Letter from the front (November 3, 1900)

November 3, 1900
Richard Morris’s experiences

Private Richard Morris writing home to his sister Miss Nellie Morris, Union street, and his father, gives some very interesting particulars of his doings in South Africa. In the course of the letter dated 11th September, from Potchefstroom, he says:

“I thought our trekking was over, but you will see that it isn’t. On the 22nd August we joined General Hart’s brigade and went on the march, burning farms, taking their forage in fact, clearing the district from Krugersdorp to Potchefstroom.

“The first night it was terrible, thundering, lightning, and hailstones as big as dandies’ eggs. Sleep was impossible. We walked about all night with a wet blanket over us. Next day on the march no chance to dry our blankets. We had a tent given us, but we couldn’t sleep, blankets all wet for three nights.

“August 31st: We had a fight with the Boers, but our naval gun named “Lille Bobs,” soon shifted them. Marched until 8 pm that night.

“September 1st: Marched until 5 pm over kopjes to Wonderfontein. Sunday in camp. Perry and I had a bath, it was a treat.

“September 3: In camp until 9 at night, when we started on the march until 4 in the morning. Lay down for a couple of hours, then off again without any breakfast until 1 o’clock. Stayed at Orange Grove for the rest of the day, Boers close by and had an artillery duel with them until dusk, five casualties.

“September 5: The borderers had to clear the right flank, scaling kopjes of tremendous height, crawling over massive rocks, which, coupled with our equipment, blanket on our back, two days’ rations an 50 rounds extra, made it very hard indeed We scoured the kopjes for about 14 miles, had no dinner and slept in a wood. I am glad to say we were complimented by the General who said we had done splendid work. He was very pleased indeed.

“September 6: Rested all day and had just lain down to sleep at night when the order to pack up was given. Marched until day break and then we were only allowed to sleep for two hours, although we were in camp all day. Off again at 9pm until 1, when we lay down until 5am. Off again for three hours when we came to a village called Doorn Poort. On outpost duty that night.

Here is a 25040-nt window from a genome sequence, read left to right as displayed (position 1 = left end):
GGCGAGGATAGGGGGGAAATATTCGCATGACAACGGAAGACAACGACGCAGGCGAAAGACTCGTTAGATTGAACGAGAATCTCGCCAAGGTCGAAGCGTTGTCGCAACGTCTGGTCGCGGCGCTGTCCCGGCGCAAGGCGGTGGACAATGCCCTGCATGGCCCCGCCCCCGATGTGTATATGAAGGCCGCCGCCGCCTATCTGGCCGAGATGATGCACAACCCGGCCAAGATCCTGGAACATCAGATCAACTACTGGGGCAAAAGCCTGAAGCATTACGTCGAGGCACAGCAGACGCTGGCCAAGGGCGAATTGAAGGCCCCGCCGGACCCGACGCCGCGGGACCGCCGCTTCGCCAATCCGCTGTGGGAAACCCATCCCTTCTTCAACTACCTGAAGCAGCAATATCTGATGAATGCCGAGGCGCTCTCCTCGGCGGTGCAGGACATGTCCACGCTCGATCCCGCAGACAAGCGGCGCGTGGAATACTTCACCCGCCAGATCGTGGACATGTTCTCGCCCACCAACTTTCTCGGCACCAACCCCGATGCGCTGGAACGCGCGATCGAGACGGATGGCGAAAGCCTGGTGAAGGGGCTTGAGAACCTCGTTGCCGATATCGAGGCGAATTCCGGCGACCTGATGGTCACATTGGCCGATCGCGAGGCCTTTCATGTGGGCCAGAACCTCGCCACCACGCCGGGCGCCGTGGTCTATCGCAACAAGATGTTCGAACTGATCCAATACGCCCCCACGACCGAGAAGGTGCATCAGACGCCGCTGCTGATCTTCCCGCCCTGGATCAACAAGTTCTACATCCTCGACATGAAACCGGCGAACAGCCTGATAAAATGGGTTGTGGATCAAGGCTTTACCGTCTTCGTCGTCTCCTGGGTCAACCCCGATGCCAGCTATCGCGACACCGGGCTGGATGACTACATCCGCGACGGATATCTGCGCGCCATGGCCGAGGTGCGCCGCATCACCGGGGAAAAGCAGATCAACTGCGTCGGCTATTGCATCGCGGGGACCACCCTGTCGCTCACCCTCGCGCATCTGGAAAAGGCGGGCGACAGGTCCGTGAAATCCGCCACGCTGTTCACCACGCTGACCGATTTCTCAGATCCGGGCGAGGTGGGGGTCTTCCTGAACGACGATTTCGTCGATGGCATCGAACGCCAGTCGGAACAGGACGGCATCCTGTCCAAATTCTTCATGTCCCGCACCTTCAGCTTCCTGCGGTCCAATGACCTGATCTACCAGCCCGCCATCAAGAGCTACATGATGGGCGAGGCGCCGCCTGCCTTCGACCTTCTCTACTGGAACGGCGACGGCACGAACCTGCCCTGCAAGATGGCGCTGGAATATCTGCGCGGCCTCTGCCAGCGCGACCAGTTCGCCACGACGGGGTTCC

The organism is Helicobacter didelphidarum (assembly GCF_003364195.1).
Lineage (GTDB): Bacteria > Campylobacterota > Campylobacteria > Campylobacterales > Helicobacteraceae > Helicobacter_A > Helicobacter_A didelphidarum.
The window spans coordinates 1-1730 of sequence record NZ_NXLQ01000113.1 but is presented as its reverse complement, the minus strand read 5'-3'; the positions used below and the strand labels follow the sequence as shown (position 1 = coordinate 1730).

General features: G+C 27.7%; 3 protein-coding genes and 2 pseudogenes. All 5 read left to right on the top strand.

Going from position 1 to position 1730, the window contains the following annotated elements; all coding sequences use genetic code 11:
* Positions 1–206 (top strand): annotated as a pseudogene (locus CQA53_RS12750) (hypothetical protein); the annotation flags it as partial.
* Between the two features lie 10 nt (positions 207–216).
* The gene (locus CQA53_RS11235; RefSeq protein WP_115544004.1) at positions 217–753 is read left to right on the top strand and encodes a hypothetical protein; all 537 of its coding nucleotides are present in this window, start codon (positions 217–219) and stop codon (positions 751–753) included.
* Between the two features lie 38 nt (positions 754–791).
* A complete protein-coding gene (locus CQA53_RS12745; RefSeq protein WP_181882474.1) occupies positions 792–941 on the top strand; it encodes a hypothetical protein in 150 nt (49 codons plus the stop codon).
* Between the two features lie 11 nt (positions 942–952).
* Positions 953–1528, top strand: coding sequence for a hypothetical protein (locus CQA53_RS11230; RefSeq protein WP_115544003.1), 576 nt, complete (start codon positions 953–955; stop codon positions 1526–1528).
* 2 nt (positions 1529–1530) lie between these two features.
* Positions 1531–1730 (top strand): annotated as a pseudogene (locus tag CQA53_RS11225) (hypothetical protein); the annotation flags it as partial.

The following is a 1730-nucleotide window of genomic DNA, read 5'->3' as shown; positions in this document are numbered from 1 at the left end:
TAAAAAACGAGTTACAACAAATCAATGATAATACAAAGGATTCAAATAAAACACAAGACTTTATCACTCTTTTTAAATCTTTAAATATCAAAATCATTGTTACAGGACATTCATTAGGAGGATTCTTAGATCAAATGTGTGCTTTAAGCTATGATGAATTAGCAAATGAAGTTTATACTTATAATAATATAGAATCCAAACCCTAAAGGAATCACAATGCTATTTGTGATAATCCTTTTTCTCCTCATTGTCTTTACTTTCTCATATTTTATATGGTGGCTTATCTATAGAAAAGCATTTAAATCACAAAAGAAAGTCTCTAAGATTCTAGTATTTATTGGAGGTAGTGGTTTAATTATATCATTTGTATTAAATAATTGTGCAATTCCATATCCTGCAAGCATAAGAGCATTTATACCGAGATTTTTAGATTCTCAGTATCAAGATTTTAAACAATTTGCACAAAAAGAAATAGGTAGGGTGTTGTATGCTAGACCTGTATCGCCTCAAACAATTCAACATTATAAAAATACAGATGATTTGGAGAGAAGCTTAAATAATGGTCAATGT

“September 9: In camp until 6 pm, we were having our tea when the order came to pack up at once. We marched all night and next day until 12 o’clock – 18 hours march and never rested for food. We covered 42 miles, a record march in South Africa; the officers and men were clean done up. My legs and feet were awfully painful. The General then ordered extra rations. The General said ‘I thought the Dublin’s could march, but the Welshmen are the best.’ Potchefstroom is a lovely little place…

“Not one of our company fell out. The Major who is a nice officer gave one or two of them a lift on his horse. Perry stuck it grandly, his feet keeping grandly. I was as strong as ever, and felt well in myself, but my legs felt like as if someone was running a knife in them. I believe it is rheumatism. I am in good health and spirits.

“September 12: At 11 pm we had orders to pack up. So we marched until one, and lay down till dawn. Then off again about eight o’clock. Our naval gun fired half-a-dozen shells searching the kopjes, but the enemy was not to be found. Off again till 11, had breakfast – one biscuit and some coffee with no sugar. Rested till two, and marched till six pm, when we arrived at Frederickstad. The object was to clear the kopjes round the railway.”

In another letter to his father Mr Morris says that there is talk of their coming home early. He believed they would be home about Christmas. The Boers were roaming about in bands of 100 or 200. In one engagement the bullets were dropping around them.
(Montgomery County Times and Shropshire and Mid-wales Advertiser: November 3, 1900)

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